Celebrate National Nutrition Month®
By: Catherine Hu, 4th-year Undergraduate at UCLA studying Psychobiology
Juggling multiple exams, papers, and extracurricular activities are just a sample of the busy life of a college student, so throwing in healthy eating habits into the mix can be challenging. As stress builds and late nights heighten sweet and salty cravings, students often binge on less nutritious items; eventually, these continued habits can take a toll on their health.
In support of National Nutrition Month®, a campaign that encourages mindful eating and exercise, here are some ways to “Bite Into a Healthy Lifestyle.”
Snacking: Instead of chips, reach for a piece of fruit, a handful of nuts, or a carton of low fat yogurt to curb pangs of hunger. Nutritionally dense snacks can help provide fuel for optimal studying. Not only will these alternatives help meet nutrient needs for the day, but they can also prevent overeating at the next meal.
Meals: For your meals, try to incorporate fish rich in omega-3 fatty acids such as salmon and tuna into your diet. This nutrient is correlated to improved brain function and cognition, perfect for increasing focus during lecture. Look for whole grains for energy, as well as leafy green vegetables chock full of antioxidants to help delay brain aging.
Students often eat too quickly so that they can return to their schoolwork, only to feel too full and lethargic in doing so. It takes about 20 minutes for the body to indicate fullness to the brain, so it is easy to overeat if only 10 minutes are spent eating. A way to combat this is to have meals with friends, as the time spent socializing may help slow down eating. In addition, instead of scrolling through your phone or watching videos during dinner, consider focusing solely on the meal in front of you and savoring the flavors of each bite. This can help increase awareness of the food and the time taken to consume it.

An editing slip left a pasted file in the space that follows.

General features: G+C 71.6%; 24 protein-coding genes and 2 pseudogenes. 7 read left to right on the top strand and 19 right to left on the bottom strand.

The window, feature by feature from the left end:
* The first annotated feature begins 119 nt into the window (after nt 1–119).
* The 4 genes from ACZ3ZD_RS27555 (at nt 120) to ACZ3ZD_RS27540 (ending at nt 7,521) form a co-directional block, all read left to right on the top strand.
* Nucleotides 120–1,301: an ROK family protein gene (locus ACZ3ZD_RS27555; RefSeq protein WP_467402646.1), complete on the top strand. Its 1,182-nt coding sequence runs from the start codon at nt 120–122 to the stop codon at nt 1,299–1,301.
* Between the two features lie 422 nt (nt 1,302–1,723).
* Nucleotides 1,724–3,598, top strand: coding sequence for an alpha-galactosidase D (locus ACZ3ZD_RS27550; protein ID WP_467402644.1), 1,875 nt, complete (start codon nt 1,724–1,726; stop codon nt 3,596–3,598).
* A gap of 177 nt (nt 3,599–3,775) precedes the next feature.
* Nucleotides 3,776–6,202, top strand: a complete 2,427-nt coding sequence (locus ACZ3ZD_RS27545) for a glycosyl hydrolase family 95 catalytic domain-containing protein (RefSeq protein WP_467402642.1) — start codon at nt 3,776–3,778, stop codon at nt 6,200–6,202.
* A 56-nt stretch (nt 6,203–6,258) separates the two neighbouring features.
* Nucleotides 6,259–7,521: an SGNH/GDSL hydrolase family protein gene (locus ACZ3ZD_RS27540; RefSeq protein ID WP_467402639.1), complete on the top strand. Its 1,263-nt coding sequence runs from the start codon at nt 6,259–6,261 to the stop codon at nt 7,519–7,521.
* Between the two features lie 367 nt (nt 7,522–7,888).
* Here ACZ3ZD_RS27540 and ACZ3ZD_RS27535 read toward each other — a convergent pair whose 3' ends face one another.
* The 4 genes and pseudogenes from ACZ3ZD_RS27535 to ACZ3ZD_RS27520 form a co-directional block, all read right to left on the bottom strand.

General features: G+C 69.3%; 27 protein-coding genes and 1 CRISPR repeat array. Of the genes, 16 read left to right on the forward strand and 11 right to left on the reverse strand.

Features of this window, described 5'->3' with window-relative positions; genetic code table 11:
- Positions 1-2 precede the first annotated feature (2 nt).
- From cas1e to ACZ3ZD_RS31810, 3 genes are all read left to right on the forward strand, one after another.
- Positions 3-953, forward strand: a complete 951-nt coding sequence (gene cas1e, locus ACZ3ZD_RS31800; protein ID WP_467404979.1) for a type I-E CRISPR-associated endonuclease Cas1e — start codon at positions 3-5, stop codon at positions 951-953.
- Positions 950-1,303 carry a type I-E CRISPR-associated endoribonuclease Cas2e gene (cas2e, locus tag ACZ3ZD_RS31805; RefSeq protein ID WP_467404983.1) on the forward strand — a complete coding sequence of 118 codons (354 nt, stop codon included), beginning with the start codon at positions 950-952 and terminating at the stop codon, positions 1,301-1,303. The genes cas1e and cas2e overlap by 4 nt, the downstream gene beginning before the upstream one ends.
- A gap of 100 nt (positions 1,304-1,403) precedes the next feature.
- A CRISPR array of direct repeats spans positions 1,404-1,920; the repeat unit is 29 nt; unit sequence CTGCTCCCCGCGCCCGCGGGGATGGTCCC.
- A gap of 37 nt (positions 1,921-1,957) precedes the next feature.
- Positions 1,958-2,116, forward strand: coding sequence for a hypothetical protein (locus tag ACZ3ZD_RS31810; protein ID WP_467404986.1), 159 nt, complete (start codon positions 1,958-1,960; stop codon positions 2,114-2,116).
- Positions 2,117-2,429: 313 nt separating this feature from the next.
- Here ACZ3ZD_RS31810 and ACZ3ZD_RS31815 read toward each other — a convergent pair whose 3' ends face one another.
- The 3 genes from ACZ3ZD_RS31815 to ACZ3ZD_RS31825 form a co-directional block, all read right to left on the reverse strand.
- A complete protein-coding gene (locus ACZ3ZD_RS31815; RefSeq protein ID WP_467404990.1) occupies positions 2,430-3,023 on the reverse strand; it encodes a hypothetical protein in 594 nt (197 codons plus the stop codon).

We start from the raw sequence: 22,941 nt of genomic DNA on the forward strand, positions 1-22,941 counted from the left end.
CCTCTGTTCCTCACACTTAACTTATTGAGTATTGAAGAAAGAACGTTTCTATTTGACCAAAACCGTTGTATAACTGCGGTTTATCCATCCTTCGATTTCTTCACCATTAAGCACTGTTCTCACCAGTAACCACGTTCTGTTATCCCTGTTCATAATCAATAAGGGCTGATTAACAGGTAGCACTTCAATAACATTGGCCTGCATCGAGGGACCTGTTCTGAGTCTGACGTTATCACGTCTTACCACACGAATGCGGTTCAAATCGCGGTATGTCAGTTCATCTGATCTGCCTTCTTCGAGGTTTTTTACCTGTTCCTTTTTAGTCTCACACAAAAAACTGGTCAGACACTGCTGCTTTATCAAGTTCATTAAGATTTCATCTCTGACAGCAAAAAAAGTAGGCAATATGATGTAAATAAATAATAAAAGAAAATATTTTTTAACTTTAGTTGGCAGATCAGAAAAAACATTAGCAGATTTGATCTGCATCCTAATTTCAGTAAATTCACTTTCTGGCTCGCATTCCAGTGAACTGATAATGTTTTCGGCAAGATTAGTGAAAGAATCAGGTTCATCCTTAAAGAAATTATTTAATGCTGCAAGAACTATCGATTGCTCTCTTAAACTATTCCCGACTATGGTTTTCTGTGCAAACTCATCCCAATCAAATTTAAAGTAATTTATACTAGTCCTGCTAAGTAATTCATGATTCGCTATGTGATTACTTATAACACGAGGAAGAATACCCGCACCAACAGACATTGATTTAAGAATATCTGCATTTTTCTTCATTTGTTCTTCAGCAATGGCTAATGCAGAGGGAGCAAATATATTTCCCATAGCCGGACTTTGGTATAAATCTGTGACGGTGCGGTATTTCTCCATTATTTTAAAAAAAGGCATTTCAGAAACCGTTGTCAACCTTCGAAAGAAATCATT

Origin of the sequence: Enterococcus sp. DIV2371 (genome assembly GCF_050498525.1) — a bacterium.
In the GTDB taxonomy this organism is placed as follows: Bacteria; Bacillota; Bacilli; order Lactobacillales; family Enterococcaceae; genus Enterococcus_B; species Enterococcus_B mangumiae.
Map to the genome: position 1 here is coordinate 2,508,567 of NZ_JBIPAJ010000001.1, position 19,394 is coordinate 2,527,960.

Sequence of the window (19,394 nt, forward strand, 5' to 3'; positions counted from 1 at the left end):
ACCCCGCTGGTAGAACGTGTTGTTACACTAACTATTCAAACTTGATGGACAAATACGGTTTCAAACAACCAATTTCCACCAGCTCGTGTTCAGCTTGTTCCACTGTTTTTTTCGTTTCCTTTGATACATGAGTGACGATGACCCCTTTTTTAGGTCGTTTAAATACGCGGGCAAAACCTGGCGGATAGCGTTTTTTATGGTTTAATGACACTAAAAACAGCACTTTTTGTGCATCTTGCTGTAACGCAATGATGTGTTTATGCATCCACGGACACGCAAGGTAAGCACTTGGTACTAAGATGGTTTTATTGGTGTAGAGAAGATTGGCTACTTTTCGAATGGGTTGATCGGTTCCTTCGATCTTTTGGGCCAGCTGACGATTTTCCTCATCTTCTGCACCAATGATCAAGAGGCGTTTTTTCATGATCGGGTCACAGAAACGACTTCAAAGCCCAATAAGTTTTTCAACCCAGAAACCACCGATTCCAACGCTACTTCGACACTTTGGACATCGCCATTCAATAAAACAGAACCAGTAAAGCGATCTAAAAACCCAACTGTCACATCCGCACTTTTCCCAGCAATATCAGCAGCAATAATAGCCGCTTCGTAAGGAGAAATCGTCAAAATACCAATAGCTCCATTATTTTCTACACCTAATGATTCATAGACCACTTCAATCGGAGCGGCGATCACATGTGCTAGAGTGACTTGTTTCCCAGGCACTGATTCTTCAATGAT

Hydration: Since the body is 60% water, be sure to drink adequate amounts of water daily (about 2.2 to 3 liters). Water is important, because food that is consumed and stored as energy in the body need to be hydrated with about 4 times as much water per gram of food. In addition, water helps flush body waste as well as deliver oxygen throughout the body. Carry a water bottle around to as a reminder to drink, and make sure to increase intake of water during exercise.
By making a couple of changes and substitutions in your diet, it is not too hard to have good nutrition as busy college student. Once National Nutrition Month® is over, continue to maintain these habits for a healthier lifestyle.
For more information on National Nutrition month, visit https://www.eatright.org/food/resources/national-nutrition-month
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